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Info: 2779 words (11 pages) Law Essay
Published: 16th Jul 2019

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Jurisdiction(s): UK Law

The Constitutional Reform Act 2005 came into force on 3 April 2006 after receiving Royal Assent on 24 March 2005. Following the passing of this Act, the role of the Lord Chancellor has been affected. Indeed, it may be true to say that the independence of the judiciary is strengthened by the Act. The Act is divided into 7 parts which contains 149 sections and 18 schedules. The long title of the 2005 Act states that the office of the Lord Chancellor will be modified. Besides that, a Supreme Court will be established in order to replace the appellate jurisdiction of the House of Lords. Provisions relating to the appointment of the judges are also being laid down within the Act.

The Lord Chancellor

Prior to the Constitutional Reform Act 2005, the role of the Lord Chancellor is rather controversial in the sense that his responsibilities were in conflict with the doctrine of separation of powers. This doctrine states that the power of the state has to be divided between the three organs, namely the judiciary, legislature and executive. Each of the organs should operate independently and none will become all powerful. The Lord Chancellor, who is the member of the cabinet, was the head of the judiciary and was entitled to sit in the House of Lords to hear the appeal cases. Besides that, he was the speaker of the House of Lords, which is the legislative chamber. This conflict to the doctrine of separation of powers was seen to be incompatible with the independence of the judiciary.

The fact that the Lord Chancellor was involved in all the three organs of government was said to be unacceptable since it contradicts with Article 6 of the European Convention on Human Rights. This Article is to ensure fair trial which requires that a judge must be independent of the government. However, one could have doubt as to whether the Lord Chancellor, when sitting as a judge, would be bias against the government. In light of the 2005 Act, although the Lord Chancellor remains a Cabinet minister whose responsibility is in connection with the system of justice, he no longer sits as a judge hearing a case.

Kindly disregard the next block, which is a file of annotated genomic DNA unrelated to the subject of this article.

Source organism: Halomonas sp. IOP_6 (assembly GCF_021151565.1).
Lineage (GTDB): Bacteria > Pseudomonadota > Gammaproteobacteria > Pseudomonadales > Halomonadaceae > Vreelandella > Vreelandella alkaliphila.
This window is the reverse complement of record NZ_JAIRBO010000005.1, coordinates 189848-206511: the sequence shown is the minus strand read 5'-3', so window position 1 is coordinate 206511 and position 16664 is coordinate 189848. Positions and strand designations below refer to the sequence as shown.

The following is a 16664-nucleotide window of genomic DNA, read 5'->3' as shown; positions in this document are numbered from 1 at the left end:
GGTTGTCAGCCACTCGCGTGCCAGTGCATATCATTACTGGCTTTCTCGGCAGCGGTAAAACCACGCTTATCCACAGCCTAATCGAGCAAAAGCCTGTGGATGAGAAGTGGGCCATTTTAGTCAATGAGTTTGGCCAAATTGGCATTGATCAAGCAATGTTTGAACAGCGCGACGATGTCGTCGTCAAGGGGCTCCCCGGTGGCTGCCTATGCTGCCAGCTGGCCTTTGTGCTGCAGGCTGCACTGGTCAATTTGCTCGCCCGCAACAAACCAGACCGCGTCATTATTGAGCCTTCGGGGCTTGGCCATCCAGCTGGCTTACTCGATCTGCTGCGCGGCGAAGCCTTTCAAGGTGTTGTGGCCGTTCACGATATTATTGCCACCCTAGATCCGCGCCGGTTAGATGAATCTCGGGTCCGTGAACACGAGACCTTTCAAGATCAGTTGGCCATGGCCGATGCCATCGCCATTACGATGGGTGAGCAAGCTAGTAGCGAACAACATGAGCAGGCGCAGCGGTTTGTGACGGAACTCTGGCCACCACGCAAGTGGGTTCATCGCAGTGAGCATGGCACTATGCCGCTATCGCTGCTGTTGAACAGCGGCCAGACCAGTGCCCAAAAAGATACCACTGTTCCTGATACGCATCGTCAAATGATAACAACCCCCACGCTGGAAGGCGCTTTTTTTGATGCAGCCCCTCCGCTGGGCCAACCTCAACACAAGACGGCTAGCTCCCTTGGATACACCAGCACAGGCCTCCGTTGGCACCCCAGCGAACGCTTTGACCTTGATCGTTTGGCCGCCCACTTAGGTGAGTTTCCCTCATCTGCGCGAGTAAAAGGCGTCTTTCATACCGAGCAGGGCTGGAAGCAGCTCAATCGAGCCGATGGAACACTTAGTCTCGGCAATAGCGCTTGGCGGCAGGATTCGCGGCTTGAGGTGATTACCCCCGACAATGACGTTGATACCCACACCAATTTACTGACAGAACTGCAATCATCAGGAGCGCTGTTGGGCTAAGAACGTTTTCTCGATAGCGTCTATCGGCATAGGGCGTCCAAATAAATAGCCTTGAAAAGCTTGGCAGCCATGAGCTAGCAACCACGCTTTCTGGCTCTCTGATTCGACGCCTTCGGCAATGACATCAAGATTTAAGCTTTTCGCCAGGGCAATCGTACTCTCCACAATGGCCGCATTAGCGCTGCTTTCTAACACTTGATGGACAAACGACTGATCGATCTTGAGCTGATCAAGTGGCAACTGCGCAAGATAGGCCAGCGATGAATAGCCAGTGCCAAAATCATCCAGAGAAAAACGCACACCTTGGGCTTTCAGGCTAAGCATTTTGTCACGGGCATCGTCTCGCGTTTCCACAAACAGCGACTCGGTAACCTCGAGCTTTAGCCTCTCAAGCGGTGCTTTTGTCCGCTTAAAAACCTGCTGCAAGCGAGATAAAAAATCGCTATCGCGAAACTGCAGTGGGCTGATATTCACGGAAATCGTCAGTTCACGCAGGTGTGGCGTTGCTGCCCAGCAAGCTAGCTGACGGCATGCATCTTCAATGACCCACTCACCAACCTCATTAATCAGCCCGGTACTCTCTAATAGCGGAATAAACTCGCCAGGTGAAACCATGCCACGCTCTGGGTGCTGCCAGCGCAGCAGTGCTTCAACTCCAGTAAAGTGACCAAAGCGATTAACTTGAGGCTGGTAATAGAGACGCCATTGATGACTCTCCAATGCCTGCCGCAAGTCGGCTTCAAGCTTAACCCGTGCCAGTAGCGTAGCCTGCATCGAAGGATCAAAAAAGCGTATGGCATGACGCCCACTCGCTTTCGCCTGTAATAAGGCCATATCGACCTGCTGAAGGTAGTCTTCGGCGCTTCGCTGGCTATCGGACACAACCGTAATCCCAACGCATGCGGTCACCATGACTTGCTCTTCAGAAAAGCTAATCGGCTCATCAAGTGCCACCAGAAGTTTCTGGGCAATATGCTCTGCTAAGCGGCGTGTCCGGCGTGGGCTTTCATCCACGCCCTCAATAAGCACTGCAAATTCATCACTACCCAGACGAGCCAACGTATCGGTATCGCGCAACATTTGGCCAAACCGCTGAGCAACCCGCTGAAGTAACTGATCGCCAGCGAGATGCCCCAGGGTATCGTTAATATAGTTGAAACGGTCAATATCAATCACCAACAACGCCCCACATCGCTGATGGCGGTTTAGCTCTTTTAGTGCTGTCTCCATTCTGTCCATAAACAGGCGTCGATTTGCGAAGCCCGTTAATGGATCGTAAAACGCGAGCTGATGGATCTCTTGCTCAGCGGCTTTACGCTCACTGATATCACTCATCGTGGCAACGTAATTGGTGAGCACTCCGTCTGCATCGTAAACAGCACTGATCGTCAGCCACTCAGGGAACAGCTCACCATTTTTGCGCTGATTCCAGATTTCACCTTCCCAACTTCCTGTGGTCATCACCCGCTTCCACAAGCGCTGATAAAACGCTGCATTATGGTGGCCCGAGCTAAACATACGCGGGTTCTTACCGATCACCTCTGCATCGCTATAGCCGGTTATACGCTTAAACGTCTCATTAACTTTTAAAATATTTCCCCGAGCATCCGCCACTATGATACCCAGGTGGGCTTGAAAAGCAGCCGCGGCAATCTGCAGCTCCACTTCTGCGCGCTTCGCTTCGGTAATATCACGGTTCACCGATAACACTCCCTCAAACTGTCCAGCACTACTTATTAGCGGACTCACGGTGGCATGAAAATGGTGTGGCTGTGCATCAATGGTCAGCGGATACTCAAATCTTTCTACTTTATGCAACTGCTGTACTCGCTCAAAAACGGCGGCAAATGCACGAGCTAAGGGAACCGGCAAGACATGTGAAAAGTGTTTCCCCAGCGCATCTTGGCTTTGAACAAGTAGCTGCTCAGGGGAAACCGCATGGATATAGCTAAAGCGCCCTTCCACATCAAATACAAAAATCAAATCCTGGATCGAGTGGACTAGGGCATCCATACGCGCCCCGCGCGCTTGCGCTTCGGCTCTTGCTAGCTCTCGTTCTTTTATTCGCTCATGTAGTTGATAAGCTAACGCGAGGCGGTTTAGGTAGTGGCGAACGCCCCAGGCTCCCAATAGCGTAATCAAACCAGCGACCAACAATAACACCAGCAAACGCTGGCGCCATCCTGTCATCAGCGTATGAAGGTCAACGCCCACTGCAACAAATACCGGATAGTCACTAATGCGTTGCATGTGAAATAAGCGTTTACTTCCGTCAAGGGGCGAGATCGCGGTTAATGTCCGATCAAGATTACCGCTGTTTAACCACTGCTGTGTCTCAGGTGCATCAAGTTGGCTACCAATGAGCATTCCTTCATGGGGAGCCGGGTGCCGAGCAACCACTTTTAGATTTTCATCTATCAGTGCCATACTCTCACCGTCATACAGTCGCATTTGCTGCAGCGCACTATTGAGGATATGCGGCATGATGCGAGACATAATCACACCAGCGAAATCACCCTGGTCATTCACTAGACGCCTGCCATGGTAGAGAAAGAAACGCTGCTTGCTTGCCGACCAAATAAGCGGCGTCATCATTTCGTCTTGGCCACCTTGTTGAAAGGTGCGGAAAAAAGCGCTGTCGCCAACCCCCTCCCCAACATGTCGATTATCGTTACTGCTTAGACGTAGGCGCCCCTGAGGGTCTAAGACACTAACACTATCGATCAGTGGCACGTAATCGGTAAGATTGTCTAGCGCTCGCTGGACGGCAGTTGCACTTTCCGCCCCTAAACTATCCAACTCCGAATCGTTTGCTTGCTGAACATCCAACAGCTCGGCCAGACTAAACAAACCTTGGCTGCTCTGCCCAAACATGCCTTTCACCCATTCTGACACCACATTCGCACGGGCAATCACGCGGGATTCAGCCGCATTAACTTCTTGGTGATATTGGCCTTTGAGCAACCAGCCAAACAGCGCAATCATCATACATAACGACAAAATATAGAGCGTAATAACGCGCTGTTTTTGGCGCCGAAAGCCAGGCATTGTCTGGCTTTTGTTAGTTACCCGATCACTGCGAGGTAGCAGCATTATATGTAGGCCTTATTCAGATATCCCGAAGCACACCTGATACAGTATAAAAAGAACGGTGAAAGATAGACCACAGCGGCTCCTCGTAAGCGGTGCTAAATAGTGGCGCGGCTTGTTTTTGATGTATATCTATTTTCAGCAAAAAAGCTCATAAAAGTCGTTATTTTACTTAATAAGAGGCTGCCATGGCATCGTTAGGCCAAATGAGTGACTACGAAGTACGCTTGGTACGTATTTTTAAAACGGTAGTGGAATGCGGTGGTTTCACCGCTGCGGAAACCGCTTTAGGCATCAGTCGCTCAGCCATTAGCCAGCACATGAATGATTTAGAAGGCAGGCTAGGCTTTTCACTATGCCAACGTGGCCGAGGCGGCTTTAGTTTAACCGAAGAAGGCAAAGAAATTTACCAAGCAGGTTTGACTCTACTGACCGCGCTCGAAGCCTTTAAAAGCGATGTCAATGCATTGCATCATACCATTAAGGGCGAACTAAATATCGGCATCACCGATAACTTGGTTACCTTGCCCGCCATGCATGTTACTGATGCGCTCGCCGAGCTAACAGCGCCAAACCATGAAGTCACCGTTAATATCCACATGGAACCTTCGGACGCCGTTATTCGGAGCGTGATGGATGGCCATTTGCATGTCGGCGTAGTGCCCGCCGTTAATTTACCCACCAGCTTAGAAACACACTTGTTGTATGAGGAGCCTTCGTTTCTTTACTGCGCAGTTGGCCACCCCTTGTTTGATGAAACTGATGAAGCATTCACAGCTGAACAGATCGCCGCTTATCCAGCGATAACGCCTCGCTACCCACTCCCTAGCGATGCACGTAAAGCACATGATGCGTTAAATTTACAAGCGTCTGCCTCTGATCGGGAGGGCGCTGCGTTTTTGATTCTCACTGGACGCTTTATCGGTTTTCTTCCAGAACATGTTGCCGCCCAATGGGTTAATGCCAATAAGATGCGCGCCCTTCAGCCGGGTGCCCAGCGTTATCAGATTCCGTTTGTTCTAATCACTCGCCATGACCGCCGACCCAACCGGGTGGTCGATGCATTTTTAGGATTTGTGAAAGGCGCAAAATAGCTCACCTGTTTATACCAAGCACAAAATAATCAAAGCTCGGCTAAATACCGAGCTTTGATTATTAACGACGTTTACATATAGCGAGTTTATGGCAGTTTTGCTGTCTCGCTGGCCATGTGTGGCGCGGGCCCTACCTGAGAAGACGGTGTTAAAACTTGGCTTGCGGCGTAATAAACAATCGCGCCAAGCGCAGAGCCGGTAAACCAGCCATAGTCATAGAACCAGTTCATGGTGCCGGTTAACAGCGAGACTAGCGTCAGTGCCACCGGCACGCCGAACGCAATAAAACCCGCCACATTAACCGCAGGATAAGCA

Part 2 of the Constitutional Reform Act 2005 has modified the role of the Lord Chancellor. In order to be appointed as the Lord Chancellor, he or she need not be a member of the House of Lords. Moreover, no legal qualifications or experience is required. Jack Straw, who is a member of the House of Commons, was appointed to be the first Lord Chancellor under the 2005 Act.

Before the appointment of Jack Straw, Lord Falconer, who was thought to be the last Lord Chancellor, was appointed to be the Secretary of State for Constitutional Affairs. Besides that, the Lord Chancellor’s Department was renamed the Department for Constitutional Affairs. In fact, Lord Falconer stated that he would not be sitting as a judge as the previous Lord Chancellors did.

In May 2007, the Home Secretary, John Reid suggested that the Department of Constitutional Affairs was to be renamed as the Ministry of Justice. The main responsibilities of this ministry are related to constitutional issues, criminal justice, judicial diversity, human rights, legal services and others.

All the Lord Chancellor’s judicial responsibilities are transferred to the Lord Chief Justice. The Lord Chief Justice, who is given a new title known as President of the Courts of England and Wales, is the head of the judiciary. His responsibility includes the training, guidance and deployment of judges. Under s.7 of the 2005 Act, he also represents the views of the judiciary of England and Wales to Parliament and ministers. On the other hand, s.3 of the 2005 Act imposes a duty on the Lord Chancellor to uphold the continued independence of the judiciary even though he no longer sits in the courts and deliver judgments.

Appointments to the judiciary

Part 3 of the Constitutional Reform Act 2005 provides that a new Supreme Court will replace the existing Appellate Committee of the House of Lords. This is to separate the House of Lords which is a legislative chamber and the Supreme Court which is the highest appeal court in the land. Section 23 of the 2005 Act laid down that members of the Supreme Court will consist of the 12 Law Lords who are currently sitting in the House of Lords. These senior judges will be known as Justices of the Supreme Court. In order to be appointed as a judge sitting in the Supreme Court, s.25 states that the judge must have held a high judicial office for 2 years or practicing as a qualifying practitioner for 15 years. Under s.26(4) of the 2005 Act, the Prime Minister has no discretion on whom to recommend to be appointed as the Justices of the Supreme Court and he must pass on the recommendation made to him by the Lord Chancellor to the Queen.

However, there was instance where the Prime Minister’s role in judicial appointments was controversial. In 2005, Tony Blair selected Lord Justice Potter as the President of the Family Division even though he had little experience of the family courts. Lord Falconer was the Bar pupil master of Lord Justice Potter and Lord Falconer was appointed to replace Lord Irvine to be the Lord Chancellor.